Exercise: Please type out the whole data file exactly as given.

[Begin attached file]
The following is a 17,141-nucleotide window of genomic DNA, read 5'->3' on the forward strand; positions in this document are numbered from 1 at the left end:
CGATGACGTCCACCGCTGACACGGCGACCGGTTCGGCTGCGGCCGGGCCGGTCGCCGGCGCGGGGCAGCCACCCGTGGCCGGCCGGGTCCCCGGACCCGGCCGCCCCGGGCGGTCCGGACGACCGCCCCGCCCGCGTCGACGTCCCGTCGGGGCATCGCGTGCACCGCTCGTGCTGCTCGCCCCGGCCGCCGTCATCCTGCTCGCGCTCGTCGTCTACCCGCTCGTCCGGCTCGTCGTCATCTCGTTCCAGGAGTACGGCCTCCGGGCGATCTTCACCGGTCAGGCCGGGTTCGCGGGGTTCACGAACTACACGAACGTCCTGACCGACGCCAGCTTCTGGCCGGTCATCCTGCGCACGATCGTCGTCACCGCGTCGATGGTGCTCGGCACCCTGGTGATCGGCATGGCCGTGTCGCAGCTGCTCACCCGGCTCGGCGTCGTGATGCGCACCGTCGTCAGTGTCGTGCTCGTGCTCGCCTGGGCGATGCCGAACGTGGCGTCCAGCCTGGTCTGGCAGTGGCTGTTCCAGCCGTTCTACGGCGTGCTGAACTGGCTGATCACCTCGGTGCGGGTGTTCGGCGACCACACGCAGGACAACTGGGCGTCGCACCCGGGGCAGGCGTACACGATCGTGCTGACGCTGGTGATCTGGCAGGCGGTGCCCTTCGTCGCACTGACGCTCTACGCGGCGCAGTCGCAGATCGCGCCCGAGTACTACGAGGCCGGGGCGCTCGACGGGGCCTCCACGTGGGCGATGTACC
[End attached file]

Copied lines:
The following is a 17,141-nucleotide window of genomic DNA, read 5'->3' on the forward strand; positions in this document are numbered from 1 at the left end:
CGATGACGTCCACCGCTGACACGGCGACCGGTTCGGCTGCGGCCGGGCCGGTCGCCGGCGCGGGGCAGCCACCCGTGGCCGGCCGGGTCCCCGGACCCGGCCGCCCCGGGCGGTCCGGACGACCGCCCCGCCCGCGTCGACGTCCCGTCGGGGCATCGCGTGCACCGCTCGTGCTGCTCGCCCCGGCCGCCGTCATCCTGCTCGCGCTCGTCGTCTACCCGCTCGTCCGGCTCGTCGTCATCTCGTTCCAGGAGTACGGCCTCCGGGCGATCTTCACCGGTCAGGCCGGGTTCGCGGGGTTCACGAACTACACGAACGTCCTGACCGACGCCAGCTTCTGGCCGGTCATCCTGCGCACGATCGTCGTCACCGCGTCGATGGTGCTCGGCACCCTGGTGATCGGCATGGCCGTGTCGCAGCTGCTCACCCGGCTCGGCGTCGTGATGCGCACCGTCGTCAGTGTCGTGCTCGTGCTCGCCTGGGCGATGCCGAACGTGGCGTCCAGCCTGGTCTGGCAGTGGCTGTTCCAGCCGTTCTACGGCGTGCTGAACTGGCTGATCACCTCGGTGCGGGTGTTCGGCGACCACACGCAGGACAACTGGGCGTCGCACCCGGGGCAGGCGTACACGATCGTGCTGACGCTGGTGATCTGGCAGGCGGTGCCCTTCGTCGCACTGACGCTCTACGCGGCGCAGTCGCAGATCGCGCCCGAGTACTACGAGGCCGGGGCGCTCGACGGGGCCTCCACGTGGGCGATGTACC